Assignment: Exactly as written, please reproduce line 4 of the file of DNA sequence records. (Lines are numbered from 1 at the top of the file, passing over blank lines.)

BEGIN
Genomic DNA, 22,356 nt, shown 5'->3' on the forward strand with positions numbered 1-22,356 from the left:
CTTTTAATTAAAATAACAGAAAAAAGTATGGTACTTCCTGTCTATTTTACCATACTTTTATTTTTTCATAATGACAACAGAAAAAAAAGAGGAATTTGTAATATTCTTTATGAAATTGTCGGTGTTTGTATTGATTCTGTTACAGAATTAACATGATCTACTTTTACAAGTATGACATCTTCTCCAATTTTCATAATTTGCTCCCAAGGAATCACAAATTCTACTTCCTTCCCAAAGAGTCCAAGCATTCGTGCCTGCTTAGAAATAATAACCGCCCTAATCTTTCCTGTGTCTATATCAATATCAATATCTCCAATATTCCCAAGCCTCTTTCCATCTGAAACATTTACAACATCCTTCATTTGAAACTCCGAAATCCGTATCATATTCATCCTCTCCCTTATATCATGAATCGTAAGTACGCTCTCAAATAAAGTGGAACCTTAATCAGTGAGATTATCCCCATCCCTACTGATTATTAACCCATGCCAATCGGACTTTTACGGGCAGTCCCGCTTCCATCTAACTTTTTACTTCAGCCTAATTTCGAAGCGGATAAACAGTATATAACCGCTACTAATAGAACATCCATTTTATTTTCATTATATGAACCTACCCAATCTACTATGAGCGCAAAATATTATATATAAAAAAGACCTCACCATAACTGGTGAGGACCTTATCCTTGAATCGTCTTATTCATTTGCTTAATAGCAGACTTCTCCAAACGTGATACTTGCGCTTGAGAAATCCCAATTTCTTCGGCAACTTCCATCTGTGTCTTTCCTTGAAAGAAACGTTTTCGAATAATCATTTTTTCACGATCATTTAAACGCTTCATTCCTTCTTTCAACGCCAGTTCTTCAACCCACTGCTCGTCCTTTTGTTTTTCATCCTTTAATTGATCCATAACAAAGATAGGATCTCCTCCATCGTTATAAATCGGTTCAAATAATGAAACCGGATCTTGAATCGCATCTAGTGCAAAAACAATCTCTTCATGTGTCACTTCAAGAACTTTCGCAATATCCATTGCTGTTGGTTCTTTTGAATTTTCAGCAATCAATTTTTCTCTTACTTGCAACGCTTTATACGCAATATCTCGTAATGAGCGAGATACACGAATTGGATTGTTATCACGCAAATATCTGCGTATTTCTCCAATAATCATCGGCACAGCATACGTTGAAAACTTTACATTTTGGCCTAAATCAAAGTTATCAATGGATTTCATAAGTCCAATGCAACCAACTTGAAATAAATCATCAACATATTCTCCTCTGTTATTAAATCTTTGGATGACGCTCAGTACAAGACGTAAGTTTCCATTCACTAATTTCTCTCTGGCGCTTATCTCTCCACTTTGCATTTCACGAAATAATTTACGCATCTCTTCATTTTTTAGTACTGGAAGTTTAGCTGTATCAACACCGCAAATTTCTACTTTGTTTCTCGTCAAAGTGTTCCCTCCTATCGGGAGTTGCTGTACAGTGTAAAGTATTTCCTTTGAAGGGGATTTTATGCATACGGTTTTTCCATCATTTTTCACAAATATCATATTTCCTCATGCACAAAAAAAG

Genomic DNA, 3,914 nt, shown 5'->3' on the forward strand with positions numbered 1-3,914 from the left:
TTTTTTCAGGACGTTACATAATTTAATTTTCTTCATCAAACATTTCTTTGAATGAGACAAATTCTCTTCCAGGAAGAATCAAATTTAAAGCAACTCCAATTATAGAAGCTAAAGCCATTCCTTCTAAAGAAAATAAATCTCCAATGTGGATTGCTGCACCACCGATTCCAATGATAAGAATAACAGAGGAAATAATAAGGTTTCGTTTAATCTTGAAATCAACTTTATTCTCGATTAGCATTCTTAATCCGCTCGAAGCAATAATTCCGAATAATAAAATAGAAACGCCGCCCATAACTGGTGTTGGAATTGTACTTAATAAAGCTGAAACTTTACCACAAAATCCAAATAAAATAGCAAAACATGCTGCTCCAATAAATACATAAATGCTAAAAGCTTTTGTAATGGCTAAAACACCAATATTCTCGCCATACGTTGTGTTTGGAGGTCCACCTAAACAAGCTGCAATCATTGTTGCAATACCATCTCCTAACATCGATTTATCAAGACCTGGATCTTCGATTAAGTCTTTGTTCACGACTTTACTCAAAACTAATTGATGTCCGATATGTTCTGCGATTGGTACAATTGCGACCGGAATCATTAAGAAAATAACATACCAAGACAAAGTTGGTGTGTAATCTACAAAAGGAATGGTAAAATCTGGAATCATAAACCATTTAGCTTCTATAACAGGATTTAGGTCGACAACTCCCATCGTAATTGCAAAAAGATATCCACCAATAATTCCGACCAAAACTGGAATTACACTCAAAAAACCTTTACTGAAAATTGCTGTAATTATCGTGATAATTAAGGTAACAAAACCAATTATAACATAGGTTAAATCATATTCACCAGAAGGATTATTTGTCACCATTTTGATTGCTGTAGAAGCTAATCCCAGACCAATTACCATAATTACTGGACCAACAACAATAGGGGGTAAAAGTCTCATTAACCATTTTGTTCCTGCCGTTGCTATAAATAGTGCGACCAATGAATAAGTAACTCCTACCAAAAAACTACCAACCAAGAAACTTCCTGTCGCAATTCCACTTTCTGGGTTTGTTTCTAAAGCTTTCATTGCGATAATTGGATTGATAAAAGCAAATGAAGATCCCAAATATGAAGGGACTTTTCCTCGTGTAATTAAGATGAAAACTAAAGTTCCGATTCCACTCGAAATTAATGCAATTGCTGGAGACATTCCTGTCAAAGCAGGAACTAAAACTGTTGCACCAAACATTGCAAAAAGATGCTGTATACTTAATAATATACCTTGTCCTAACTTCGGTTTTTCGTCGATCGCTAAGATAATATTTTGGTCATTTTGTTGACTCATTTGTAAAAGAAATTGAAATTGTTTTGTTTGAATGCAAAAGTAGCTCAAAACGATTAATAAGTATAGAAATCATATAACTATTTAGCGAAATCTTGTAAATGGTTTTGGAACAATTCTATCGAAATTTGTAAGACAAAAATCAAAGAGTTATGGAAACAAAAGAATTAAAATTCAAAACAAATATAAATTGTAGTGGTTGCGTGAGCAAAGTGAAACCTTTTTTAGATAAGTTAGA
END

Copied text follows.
TTTTTTCAGGACGTTACATAATTTAATTTTCTTCATCAAACATTTCTTTGAATGAGACAAATTCTCTTCCAGGAAGAATCAAATTTAAAGCAACTCCAATTATAGAAGCTAAAGCCATTCCTTCTAAAGAAAATAAATCTCCAATGTGGATTGCTGCACCACCGATTCCAATGATAAGAATAACAGAGGAAATAATAAGGTTTCGTTTAATCTTGAAATCAACTTTATTCTCGATTAGCATTCTTAATCCGCTCGAAGCAATAATTCCGAATAATAAAATAGAAACGCCGCCCATAACTGGTGTTGGAATTGTACTTAATAAAGCTGAAACTTTACCACAAAATCCAAATAAAATAGCAAAACATGCTGCTCCAATAAATACATAAATGCTAAAAGCTTTTGTAATGGCTAAAACACCAATATTCTCGCCATACGTTGTGTTTGGAGGTCCACCTAAACAAGCTGCAATCATTGTTGCAATACCATCTCCTAACATCGATTTATCAAGACCTGGATCTTCGATTAAGTCTTTGTTCACGACTTTACTCAAAACTAATTGATGTCCGATATGTTCTGCGATTGGTACAATTGCGACCGGAATCATTAAGAAAATAACATACCAAGACAAAGTTGGTGTGTAATCTACAAAAGGAATGGTAAAATCTGGAATCATAAACCATTTAGCTTCTATAACAGGATTTAGGTCGACAACTCCCATCGTAATTGCAAAAAGATATCCACCAATAATTCCGACCAAAACTGGAATTACACTCAAAAAACCTTTACTGAAAATTGCTGTAATTATCGTGATAATTAAGGTAACAAAACCAATTATAACATAGGTTAAATCATATTCACCAGAAGGATTATTTGTCACCATTTTGATTGCTGTAGAAGCTAATCCCAGACCAATTACCATAATTACTGGACCAACAACAATAGGGGGTAAAAGTCTCATTAACCATTTTGTTCCTGCCGTTGCTATAAATAGTGCGACCAATGAATAAGTAACTCCTACCAAAAAACTACCAACCAAGAAACTTCCTGTCGCAATTCCACTTTCTGGGTTTGTTTCTAAAGCTTTCATTGCGATAATTGGATTGATAAAAGCAAATGAAGATCCCAAATATGAAGGGACTTTTCCTCGTGTAATTAAGATGAAAACTAAAGTTCCGATTCCACTCGAAATTAATGCAATTGCTGGAGACATTCCTGTCAAAGCAGGAACTAAAACTGTTGCACCAAACATTGCAAAAAGATGCTGTATACTTAATAATATACCTTGTCCTAACTTCGGTTTTTCGTCGATCGCTAAGATAATATTTTGGTCATTTTGTTGACTCATTTGTAAAAGAAATTGAAATTGTTTTGTTTGAATGCAAAAGTAGCTCAAAACGATTAATAAGTATAGAAATCATATAACTATTTAGCGAAATCTTGTAAATGGTTTTGGAACAATTCTATCGAAATTTGTAAGACAAAAATCAAAGAGTTATGGAAACAAAAGAATTAAAATTCAAAACAAATATAAATTGTAGTGGTTGCGTGAGCAAAGTGAAACCTTTTTTAGATAAGTTAGA